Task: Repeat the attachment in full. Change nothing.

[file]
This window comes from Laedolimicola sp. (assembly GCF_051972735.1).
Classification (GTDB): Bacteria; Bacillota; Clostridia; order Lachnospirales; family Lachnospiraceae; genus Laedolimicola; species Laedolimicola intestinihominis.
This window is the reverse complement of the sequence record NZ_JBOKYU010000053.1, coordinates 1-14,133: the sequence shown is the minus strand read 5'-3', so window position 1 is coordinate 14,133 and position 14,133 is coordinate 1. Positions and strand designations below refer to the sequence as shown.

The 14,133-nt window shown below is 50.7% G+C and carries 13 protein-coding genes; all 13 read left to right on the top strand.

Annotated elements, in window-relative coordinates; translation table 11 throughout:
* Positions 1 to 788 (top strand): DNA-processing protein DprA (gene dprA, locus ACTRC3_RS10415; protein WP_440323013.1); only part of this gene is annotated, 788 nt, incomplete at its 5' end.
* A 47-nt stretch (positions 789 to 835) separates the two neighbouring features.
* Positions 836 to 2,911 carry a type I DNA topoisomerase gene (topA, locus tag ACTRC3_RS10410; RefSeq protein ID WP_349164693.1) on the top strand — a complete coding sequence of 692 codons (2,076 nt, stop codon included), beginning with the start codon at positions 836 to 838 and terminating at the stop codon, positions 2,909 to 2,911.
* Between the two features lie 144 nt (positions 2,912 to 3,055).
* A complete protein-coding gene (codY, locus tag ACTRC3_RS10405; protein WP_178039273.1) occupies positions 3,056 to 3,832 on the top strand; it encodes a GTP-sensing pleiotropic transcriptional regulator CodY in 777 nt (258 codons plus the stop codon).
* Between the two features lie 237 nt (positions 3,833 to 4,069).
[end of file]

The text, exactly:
This window comes from Laedolimicola sp. (assembly GCF_051972735.1).
Classification (GTDB): Bacteria; Bacillota; Clostridia; order Lachnospirales; family Lachnospiraceae; genus Laedolimicola; species Laedolimicola intestinihominis.
This window is the reverse complement of the sequence record NZ_JBOKYU010000053.1, coordinates 1-14,133: the sequence shown is the minus strand read 5'-3', so window position 1 is coordinate 14,133 and position 14,133 is coordinate 1. Positions and strand designations below refer to the sequence as shown.

The 14,133-nt window shown below is 50.7% G+C and carries 13 protein-coding genes; all 13 read left to right on the top strand.

Annotated elements, in window-relative coordinates; translation table 11 throughout:
* Positions 1 to 788 (top strand): DNA-processing protein DprA (gene dprA, locus ACTRC3_RS10415; protein WP_440323013.1); only part of this gene is annotated, 788 nt, incomplete at its 5' end.
* A 47-nt stretch (positions 789 to 835) separates the two neighbouring features.
* Positions 836 to 2,911 carry a type I DNA topoisomerase gene (topA, locus tag ACTRC3_RS10410; RefSeq protein ID WP_349164693.1) on the top strand — a complete coding sequence of 692 codons (2,076 nt, stop codon included), beginning with the start codon at positions 836 to 838 and terminating at the stop codon, positions 2,909 to 2,911.
* Between the two features lie 144 nt (positions 2,912 to 3,055).
* A complete protein-coding gene (codY, locus tag ACTRC3_RS10405; protein WP_178039273.1) occupies positions 3,056 to 3,832 on the top strand; it encodes a GTP-sensing pleiotropic transcriptional regulator CodY in 777 nt (258 codons plus the stop codon).
* Between the two features lie 237 nt (positions 3,833 to 4,069).